by Jonathan Luxmoore
OXFORD, England (CNS) — A Catholic leader in the Central African Republic said Christian-Muslim ties were affected positively by Pope Francis’ Nov. 29-30 visit and his simple message of living peacefully.
“No guns or grenades sounded during the visit — and while some unfortunate incidents occurred afterward, there was no resort to open violence,” said Msgr. Cyriaque Gbate Doumalo, secretary-general of the bishops’ conference.
“The pope came with a simple message that Christians and Muslims can fraternally live together in peace and harmony, despite what’s happened here. I think this has touched the Muslim community and given us a real chance.”
He said the bishops’ conference president, Archbishop Dieudonne Nzapalainga of Bangui, had been well received Dec. 9 when he and three priests walked through the mostly Muslim neighborhood known as PK5 to “check the situation” and encourage Christian-Muslim ties.
“Access to PK5 has long been blocked, but since the Holy Father’s departure, people have been coming and going freely again,” Msgr. Doumalo told CNS Dec. 11.
“Our church is trying to protect and nurture the capital of dialogue and social cohesion which the pope bequeathed to us. We hope economic life will now also resume, as fears and hostilities are overcome, and a definitive peace allows reconstruction in our country,” he said.
Pope Francis visited Bangui’s central Koudoukou mosque, protected by armed U.N. peacekeepers, and urged Christians and Muslims to act like “brothers and sisters” and “say no to hatred, revenge and violence, particularly violence perpetrated in the name of a religion or of God.”
He also visit a camp for displaced people near the mosque and rode around a Muslim neighborhood with Imam Tidiani Moussa Naibi.
Intercommunal fighting in September left many dead in PK5.
After his visit, Archbishop Nzapalainga told the Jeune Afrique weekly he “walked in this neighborhood as a pilgrim of peace, inviting people to rebuild this country on the reconciliation and mercy Pope Francis offered us.”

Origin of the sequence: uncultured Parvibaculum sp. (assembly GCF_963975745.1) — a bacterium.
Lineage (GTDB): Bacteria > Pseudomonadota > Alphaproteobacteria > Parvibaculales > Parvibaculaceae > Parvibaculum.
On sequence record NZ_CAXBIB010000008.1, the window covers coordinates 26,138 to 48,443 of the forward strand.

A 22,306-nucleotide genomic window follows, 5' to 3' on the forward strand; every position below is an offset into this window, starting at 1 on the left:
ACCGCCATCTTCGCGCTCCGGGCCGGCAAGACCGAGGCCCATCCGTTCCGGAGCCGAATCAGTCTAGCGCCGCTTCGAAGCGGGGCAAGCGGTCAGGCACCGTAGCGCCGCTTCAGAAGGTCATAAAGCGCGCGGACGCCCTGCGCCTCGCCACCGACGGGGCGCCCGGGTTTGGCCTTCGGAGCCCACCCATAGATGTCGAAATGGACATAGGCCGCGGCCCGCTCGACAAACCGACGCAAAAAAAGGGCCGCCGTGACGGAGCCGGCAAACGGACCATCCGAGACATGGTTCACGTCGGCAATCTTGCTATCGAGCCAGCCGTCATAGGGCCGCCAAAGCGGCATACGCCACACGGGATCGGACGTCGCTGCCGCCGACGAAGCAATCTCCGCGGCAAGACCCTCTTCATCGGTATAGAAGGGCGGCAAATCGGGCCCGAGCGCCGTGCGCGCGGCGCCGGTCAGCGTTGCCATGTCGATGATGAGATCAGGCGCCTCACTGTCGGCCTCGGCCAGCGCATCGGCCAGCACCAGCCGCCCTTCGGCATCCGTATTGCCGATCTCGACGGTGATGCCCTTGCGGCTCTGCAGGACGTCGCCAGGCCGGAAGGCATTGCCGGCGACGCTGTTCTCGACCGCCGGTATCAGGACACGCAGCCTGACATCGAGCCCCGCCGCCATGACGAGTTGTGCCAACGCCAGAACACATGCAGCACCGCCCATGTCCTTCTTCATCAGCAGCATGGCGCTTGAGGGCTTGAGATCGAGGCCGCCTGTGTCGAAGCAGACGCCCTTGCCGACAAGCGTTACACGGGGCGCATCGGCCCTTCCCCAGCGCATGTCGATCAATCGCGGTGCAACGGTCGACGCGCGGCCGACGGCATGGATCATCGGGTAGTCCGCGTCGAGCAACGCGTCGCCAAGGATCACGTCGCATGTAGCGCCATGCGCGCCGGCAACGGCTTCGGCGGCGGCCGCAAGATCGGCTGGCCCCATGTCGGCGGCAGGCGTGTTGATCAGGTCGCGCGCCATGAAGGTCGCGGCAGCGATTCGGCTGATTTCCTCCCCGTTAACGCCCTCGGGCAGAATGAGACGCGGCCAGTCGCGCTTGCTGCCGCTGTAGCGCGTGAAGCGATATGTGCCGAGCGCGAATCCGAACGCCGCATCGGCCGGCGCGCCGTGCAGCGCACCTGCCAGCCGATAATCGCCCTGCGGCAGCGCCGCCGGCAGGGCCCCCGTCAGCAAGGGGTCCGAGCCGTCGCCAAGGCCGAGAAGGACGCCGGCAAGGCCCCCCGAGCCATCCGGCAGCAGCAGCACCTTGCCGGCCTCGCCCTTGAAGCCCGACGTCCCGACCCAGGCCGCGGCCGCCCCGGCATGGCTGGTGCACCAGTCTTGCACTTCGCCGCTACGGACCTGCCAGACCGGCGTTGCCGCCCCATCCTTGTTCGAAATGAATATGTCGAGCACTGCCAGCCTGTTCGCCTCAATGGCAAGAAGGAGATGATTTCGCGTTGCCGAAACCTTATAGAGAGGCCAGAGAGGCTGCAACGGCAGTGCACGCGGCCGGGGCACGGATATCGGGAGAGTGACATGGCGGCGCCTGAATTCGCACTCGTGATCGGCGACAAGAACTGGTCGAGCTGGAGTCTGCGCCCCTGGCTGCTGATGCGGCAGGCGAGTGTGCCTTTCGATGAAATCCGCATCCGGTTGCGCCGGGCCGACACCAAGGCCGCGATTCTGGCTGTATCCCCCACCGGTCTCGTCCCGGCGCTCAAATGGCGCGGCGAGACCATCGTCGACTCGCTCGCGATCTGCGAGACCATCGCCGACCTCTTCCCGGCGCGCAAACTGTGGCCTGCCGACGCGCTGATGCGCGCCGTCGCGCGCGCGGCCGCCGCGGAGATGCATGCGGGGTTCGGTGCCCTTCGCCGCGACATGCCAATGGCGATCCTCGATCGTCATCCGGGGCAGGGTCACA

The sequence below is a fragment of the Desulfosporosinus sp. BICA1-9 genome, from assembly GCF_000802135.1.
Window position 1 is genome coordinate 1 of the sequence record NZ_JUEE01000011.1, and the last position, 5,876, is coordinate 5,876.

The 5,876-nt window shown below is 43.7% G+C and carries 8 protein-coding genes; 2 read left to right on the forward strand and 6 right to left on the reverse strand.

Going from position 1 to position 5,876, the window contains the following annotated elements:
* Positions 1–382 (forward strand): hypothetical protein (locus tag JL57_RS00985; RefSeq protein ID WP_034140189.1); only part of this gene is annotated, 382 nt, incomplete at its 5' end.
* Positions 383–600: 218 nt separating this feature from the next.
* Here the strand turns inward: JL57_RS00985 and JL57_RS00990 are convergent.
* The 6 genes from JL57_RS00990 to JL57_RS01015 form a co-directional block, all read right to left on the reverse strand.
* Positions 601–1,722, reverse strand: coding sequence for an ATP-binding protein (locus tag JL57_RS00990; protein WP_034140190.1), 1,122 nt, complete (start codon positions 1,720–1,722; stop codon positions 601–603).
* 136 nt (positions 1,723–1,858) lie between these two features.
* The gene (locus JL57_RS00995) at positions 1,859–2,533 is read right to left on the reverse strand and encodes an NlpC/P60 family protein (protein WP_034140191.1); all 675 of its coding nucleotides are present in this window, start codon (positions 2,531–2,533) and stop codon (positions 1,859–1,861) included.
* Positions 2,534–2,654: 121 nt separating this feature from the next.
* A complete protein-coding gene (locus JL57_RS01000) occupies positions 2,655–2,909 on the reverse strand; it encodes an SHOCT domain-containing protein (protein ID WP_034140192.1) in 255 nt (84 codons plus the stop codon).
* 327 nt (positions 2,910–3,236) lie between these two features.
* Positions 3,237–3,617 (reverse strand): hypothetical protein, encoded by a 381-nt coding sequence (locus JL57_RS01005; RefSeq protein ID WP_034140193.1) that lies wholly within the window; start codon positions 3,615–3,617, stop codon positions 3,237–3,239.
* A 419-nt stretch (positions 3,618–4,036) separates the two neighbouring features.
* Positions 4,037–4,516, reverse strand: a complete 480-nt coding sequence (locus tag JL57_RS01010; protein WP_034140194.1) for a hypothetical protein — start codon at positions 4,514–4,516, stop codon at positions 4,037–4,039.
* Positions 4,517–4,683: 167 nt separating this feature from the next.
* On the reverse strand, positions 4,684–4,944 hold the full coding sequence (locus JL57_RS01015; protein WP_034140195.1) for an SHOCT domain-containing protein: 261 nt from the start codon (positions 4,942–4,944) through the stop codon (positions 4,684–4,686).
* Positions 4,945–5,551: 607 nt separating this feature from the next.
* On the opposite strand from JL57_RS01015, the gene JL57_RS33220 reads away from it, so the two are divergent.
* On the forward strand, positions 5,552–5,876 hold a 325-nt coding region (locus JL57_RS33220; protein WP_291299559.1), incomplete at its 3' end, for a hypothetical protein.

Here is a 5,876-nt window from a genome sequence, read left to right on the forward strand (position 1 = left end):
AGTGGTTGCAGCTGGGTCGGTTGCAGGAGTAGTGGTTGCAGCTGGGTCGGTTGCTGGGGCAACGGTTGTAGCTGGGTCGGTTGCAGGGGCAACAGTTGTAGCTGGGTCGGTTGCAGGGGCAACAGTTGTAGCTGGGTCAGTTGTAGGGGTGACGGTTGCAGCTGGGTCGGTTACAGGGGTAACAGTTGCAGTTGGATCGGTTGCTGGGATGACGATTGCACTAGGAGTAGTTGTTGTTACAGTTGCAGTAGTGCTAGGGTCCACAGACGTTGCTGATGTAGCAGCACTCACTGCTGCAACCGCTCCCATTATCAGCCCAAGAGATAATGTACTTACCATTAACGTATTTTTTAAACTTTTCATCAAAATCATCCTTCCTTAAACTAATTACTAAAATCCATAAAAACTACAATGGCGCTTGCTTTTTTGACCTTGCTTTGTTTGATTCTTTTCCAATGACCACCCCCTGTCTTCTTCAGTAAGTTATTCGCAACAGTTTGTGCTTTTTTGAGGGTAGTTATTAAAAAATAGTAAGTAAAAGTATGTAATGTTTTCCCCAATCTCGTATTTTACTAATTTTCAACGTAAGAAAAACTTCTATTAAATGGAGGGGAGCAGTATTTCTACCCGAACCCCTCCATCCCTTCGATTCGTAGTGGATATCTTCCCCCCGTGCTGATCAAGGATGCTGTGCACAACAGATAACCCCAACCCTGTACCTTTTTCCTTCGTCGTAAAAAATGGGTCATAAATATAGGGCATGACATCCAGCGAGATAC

“The pope has profoundly affected the Muslim community, and the Muslim youth of PK5 have laid down their weapons to speak with their Christian brothers,” he said. “If each side tried to make an effort, life could resume its course like before, when there was no reason to distinguish between Christians and Muslims.”
Msgr. Doumalo told CNS he had not heard about a “nonaggression pact” allegedly signed by rival militias before the papal visit, adding that he doubted the accuracy of a Dec. 10 report in a Rome-based news outlet.
“Whether Christians or Muslims, we’re all Central Africans — the objective now is to choose a head of state capable of ensuring a peaceful future which can allow our people to move forward,” he told CNS. “The crisis has run very deep here, so we can’t expect normal life from one day to another. But Central Africans are religious people by nature, and with the pope’s message of peace to aid us, we can now begin to put aside our differences.”
Presidential elections, postponed from October, are scheduled Dec. 27 and are seen as crucial to ending the Central African Republic’s three-year civil war.
During his trip, Pope Francis prayed that the elections, in which several candidates have attracted interfaith support, would help make the Central African Republic “a welcoming home for all its children, regardless of ethnic origin, political affiliation or religious confession.”